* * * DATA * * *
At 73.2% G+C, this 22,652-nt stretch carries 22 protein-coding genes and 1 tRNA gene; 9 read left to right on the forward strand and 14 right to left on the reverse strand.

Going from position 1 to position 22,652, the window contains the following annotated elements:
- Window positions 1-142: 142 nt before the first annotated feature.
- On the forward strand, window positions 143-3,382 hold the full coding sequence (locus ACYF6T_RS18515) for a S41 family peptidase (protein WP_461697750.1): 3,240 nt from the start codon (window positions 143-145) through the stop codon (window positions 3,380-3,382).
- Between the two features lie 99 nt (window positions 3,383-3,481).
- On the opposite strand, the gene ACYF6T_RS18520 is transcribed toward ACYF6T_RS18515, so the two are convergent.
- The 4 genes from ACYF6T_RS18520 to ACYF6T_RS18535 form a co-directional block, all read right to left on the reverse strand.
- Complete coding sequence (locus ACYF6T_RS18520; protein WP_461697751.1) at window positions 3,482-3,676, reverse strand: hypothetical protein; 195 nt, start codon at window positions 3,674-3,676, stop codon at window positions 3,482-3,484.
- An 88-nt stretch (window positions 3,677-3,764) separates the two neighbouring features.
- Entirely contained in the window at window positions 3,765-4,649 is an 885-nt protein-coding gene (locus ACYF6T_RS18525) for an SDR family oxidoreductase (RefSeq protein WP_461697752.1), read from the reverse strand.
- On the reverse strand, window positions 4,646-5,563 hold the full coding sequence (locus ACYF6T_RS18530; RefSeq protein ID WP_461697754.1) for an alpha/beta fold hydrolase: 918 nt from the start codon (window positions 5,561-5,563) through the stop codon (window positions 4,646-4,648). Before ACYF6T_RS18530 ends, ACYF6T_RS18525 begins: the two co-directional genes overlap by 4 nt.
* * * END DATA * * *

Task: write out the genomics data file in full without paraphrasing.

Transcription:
At 73.2% G+C, this 22,652-nt stretch carries 22 protein-coding genes and 1 tRNA gene; 9 read left to right on the forward strand and 14 right to left on the reverse strand.

Going from position 1 to position 22,652, the window contains the following annotated elements:
- Window positions 1-142: 142 nt before the first annotated feature.
- On the forward strand, window positions 143-3,382 hold the full coding sequence (locus ACYF6T_RS18515) for a S41 family peptidase (protein WP_461697750.1): 3,240 nt from the start codon (window positions 143-145) through the stop codon (window positions 3,380-3,382).
- Between the two features lie 99 nt (window positions 3,383-3,481).
- On the opposite strand, the gene ACYF6T_RS18520 is transcribed toward ACYF6T_RS18515, so the two are convergent.
- The 4 genes from ACYF6T_RS18520 to ACYF6T_RS18535 form a co-directional block, all read right to left on the reverse strand.
- Complete coding sequence (locus ACYF6T_RS18520; protein WP_461697751.1) at window positions 3,482-3,676, reverse strand: hypothetical protein; 195 nt, start codon at window positions 3,674-3,676, stop codon at window positions 3,482-3,484.
- An 88-nt stretch (window positions 3,677-3,764) separates the two neighbouring features.
- Entirely contained in the window at window positions 3,765-4,649 is an 885-nt protein-coding gene (locus ACYF6T_RS18525) for an SDR family oxidoreductase (RefSeq protein WP_461697752.1), read from the reverse strand.
- On the reverse strand, window positions 4,646-5,563 hold the full coding sequence (locus ACYF6T_RS18530; RefSeq protein ID WP_461697754.1) for an alpha/beta fold hydrolase: 918 nt from the start codon (window positions 5,561-5,563) through the stop codon (window positions 4,646-4,648). Before ACYF6T_RS18530 ends, ACYF6T_RS18525 begins: the two co-directional genes overlap by 4 nt.